Frey: There is a school of thought among creativity experts that says that deconstructing a problem or challenge is the key to solving it. Is Braincat based upon this philosophy?
Ward: It’s more than a philosophy. It’s basic neuroscience. The human brain has a bottleneck, called the working memory. This is the part of the brain (actually a network of parts) that we use to do our conscious thinking. No matter how smart you are, your working memory can only hold a maximum of seven things in mind at the same time. If you overload the working memory, you get stressed. You down-shift to lower brain functions. You lose your mental mojo. The only way to sustain creativity is to reduce the load on your working memory. So you have to condense the problems you’re trying to solve.
Frey: How do creative questions help people to focus their thinking and generate new insights?
Ward: I don’t believe anyone knows. I’ve searched the cognitive science on this, without finding a satisfactory explanation. Questions have an uncanny power. For whatever reason, when you throw the brain a question, it will go searching for an answer. It’s like throwing a stick for a dog. The response is immediate and irresistible. Your mind is pulled into focus, and it starts producing new perceptions. That’s why the Braincat process begins with questions.
Frey: How does categorization help people to focus their thinking and generate new insights?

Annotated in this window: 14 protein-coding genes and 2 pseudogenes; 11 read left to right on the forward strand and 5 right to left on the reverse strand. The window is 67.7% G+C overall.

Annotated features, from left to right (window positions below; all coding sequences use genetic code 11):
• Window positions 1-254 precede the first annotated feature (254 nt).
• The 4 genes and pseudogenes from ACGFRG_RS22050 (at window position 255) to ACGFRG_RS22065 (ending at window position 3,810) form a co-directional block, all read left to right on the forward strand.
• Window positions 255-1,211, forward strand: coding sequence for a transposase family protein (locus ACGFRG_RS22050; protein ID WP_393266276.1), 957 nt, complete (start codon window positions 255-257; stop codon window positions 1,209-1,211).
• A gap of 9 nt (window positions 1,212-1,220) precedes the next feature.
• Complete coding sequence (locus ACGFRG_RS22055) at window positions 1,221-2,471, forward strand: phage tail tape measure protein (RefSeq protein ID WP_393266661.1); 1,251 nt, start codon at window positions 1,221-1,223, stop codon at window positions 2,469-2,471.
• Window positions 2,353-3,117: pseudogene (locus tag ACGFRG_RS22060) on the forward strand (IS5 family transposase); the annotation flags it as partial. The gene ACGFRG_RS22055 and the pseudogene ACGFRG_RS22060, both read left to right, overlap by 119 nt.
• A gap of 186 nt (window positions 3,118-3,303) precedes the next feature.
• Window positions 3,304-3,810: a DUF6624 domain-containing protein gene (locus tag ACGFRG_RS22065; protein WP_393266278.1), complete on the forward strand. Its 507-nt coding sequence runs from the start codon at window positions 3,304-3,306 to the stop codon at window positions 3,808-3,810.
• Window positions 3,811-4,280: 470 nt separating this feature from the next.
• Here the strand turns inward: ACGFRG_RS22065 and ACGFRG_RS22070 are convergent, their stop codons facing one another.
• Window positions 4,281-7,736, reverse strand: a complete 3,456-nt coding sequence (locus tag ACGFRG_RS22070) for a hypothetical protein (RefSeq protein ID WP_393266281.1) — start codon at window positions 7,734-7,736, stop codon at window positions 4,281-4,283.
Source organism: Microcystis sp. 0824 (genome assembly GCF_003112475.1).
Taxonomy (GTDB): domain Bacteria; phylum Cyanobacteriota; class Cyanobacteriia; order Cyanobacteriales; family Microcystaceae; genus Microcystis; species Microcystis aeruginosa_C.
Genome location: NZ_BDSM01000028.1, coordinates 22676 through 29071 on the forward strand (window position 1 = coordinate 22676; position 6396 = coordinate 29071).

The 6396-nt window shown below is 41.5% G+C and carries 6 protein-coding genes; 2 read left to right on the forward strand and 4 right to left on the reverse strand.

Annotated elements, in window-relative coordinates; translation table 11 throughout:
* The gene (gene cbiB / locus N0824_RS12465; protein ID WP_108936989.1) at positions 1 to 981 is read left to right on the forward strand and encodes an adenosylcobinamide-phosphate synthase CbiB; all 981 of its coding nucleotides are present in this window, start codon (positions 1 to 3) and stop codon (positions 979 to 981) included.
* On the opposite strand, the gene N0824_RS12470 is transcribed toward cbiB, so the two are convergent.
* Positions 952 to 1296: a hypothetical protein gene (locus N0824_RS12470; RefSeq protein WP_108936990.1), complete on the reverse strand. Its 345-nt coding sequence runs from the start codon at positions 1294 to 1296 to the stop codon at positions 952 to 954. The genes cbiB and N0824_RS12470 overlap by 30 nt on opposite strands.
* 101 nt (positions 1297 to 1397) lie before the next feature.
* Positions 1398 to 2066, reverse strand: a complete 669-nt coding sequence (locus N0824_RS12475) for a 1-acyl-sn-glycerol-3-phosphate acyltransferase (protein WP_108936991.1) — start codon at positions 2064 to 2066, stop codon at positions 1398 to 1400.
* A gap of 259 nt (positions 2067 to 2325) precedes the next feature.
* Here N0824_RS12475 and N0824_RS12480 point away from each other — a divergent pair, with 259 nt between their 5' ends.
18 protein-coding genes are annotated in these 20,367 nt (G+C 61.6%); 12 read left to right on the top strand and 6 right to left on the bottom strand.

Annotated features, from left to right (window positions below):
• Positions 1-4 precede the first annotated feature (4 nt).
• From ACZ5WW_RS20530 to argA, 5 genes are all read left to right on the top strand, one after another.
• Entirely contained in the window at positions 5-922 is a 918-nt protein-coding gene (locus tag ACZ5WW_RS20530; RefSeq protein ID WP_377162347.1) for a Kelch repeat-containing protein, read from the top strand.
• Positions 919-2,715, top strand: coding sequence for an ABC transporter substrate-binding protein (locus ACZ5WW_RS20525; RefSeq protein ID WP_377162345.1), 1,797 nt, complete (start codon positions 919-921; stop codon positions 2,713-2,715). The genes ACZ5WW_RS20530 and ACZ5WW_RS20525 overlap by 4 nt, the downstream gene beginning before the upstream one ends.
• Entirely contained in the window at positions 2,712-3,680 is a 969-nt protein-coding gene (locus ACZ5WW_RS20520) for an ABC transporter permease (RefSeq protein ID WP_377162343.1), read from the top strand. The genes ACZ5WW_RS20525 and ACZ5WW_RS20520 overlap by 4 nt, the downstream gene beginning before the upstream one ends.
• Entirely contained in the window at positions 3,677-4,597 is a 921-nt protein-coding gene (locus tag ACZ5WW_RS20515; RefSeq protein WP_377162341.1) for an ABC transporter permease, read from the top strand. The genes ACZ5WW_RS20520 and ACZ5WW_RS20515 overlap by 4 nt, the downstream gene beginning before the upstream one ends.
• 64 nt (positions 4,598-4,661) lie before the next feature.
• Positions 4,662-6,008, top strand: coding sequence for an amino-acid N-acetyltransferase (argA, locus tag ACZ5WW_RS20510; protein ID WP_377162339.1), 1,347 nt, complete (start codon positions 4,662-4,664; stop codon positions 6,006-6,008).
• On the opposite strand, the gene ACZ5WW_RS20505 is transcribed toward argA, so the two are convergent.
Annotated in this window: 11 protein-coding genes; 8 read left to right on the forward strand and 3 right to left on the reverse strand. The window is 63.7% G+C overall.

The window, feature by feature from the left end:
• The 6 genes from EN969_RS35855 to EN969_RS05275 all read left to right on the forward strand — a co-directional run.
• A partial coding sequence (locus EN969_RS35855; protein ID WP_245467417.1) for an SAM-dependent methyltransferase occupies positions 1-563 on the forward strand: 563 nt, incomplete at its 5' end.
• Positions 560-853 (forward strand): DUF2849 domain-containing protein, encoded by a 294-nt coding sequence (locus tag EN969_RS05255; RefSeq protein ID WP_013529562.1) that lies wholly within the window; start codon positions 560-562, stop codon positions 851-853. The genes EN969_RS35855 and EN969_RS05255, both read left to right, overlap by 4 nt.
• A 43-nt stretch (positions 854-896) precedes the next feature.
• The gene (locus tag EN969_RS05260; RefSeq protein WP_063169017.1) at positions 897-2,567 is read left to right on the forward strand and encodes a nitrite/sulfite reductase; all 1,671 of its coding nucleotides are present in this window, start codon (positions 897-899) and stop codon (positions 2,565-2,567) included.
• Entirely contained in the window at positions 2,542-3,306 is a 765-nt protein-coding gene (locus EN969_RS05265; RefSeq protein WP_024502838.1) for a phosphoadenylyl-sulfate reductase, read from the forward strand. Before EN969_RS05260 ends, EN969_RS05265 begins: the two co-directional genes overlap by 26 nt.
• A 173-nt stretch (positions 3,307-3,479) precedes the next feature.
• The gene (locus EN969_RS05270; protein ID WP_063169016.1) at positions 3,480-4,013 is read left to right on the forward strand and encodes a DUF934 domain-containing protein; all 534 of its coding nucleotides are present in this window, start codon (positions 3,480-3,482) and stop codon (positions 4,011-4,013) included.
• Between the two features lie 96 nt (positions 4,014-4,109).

Ward: The human brain is a pattern-seeking device. We look for similarities between things and form categories. That’s how we produced the miracle of language. There are billions of feathery creatures flying about in the sky, and we have one category, “bird”. Categories reduce the information overload so that our poor working memories can handle it. The Braincat process leverages this natural power of the mind, through the intentional use of categorization. You keep asking yourself: “What kind of thing is this?” And that way, you turn a mass of stuff into a few powerful categories.
Frey: How does the way in which the subconscious mind works align with the idea of categorization?
Ward: That’s a beautiful question. The deliberate process of categorizing teaches the subconscious how to see the information in front of it. When you use Braincat, you don’t just enter categories into the software, you enter them into your brain. As a result, you reach a point where you can push the software aside. You’ve primed the subconscious, and it’s ready to take over. You can get to work thinking or writing or planning without looking back.